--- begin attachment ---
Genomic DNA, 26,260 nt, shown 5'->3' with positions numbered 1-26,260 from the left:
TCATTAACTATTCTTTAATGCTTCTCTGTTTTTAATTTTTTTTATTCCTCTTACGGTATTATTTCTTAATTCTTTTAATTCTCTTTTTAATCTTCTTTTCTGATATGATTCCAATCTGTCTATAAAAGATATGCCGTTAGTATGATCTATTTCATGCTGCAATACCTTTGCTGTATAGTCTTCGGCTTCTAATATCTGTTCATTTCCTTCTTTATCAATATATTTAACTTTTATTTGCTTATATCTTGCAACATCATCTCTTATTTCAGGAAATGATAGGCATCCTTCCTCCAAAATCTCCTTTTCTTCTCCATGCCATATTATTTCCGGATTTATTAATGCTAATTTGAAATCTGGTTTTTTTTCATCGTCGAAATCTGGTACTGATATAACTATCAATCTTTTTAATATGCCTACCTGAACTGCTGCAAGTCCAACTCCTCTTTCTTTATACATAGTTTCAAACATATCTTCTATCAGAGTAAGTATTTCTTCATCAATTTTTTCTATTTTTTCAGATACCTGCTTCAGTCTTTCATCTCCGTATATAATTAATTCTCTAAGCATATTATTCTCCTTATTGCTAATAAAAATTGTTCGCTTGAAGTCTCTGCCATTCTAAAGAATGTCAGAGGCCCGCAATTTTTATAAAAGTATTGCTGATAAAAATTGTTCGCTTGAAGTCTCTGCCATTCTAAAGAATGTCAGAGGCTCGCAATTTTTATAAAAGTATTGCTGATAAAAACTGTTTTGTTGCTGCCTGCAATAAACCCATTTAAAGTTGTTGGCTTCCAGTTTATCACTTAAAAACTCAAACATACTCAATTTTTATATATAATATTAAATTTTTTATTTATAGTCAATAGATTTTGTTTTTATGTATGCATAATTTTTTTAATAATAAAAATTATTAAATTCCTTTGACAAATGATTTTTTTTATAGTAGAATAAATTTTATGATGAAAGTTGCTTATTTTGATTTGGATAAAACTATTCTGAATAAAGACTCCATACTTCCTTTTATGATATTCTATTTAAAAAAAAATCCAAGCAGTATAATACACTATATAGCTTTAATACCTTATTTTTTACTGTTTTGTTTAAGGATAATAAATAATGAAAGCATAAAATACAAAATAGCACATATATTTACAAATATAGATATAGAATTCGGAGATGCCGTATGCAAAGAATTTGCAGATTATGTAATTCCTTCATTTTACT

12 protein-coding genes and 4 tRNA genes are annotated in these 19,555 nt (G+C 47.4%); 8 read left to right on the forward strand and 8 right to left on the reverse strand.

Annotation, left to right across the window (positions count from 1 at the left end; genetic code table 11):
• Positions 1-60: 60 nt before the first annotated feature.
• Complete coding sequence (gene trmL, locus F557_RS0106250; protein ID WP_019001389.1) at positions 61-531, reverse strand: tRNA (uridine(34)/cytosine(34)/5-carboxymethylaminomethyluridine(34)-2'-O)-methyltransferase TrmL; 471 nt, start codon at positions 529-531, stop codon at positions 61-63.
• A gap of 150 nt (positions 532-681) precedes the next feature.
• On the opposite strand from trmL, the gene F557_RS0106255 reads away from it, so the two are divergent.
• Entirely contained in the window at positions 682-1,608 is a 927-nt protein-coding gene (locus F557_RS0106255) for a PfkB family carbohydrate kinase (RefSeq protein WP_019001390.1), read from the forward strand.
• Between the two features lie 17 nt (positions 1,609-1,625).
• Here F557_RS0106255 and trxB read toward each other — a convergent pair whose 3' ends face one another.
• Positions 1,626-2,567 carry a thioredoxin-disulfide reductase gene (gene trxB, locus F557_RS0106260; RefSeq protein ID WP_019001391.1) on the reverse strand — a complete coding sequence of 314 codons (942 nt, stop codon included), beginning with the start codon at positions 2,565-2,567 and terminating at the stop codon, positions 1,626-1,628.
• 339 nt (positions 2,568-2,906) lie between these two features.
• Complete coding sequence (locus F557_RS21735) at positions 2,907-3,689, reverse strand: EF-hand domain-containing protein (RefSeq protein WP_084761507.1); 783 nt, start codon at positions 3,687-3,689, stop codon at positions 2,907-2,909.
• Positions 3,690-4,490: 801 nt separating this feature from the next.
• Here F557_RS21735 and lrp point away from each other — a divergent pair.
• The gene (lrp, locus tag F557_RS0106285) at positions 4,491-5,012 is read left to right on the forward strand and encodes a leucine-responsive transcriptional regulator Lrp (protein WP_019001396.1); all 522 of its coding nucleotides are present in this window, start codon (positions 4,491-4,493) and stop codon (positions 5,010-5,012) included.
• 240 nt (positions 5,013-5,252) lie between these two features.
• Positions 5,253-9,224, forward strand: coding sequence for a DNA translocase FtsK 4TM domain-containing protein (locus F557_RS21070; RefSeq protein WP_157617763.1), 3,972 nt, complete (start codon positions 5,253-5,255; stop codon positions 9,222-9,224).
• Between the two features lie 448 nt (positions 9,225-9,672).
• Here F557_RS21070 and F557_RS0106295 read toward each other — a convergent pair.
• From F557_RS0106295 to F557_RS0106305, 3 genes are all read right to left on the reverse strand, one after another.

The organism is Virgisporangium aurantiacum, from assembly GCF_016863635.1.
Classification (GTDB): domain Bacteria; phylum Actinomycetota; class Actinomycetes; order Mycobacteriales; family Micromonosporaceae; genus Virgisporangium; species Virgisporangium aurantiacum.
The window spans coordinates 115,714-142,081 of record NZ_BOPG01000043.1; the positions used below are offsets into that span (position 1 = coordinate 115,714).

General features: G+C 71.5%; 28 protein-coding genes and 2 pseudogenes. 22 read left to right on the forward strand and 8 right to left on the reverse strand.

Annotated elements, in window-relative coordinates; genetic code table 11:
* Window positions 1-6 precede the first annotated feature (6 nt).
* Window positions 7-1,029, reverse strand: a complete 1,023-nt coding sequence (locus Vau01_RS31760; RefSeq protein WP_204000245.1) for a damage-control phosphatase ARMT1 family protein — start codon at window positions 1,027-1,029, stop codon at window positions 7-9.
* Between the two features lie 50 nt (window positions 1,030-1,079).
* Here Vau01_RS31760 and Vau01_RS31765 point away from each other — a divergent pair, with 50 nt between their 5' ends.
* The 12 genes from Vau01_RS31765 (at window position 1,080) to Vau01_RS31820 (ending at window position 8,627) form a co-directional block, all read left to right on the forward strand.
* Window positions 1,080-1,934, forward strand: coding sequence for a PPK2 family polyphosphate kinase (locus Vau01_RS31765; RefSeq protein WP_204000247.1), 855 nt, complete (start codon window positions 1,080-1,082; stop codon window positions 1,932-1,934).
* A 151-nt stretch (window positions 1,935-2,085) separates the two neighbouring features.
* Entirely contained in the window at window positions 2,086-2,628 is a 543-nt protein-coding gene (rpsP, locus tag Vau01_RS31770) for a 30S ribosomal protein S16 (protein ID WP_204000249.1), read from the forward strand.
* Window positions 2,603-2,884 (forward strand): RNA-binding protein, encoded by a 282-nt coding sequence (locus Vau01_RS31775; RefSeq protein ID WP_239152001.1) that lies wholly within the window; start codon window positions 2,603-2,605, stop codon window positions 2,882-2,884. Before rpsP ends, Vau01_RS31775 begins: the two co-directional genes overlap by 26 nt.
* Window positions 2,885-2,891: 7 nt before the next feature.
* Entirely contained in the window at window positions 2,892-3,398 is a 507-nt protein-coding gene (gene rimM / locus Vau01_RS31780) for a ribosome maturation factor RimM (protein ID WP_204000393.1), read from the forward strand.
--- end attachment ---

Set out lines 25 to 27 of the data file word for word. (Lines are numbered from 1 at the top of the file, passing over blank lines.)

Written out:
The window spans coordinates 115,714-142,081 of record NZ_BOPG01000043.1; the positions used below are offsets into that span (position 1 = coordinate 115,714).

General features: G+C 71.5%; 28 protein-coding genes and 2 pseudogenes. 22 read left to right on the forward strand and 8 right to left on the reverse strand.

Annotated elements, in window-relative coordinates; genetic code table 11: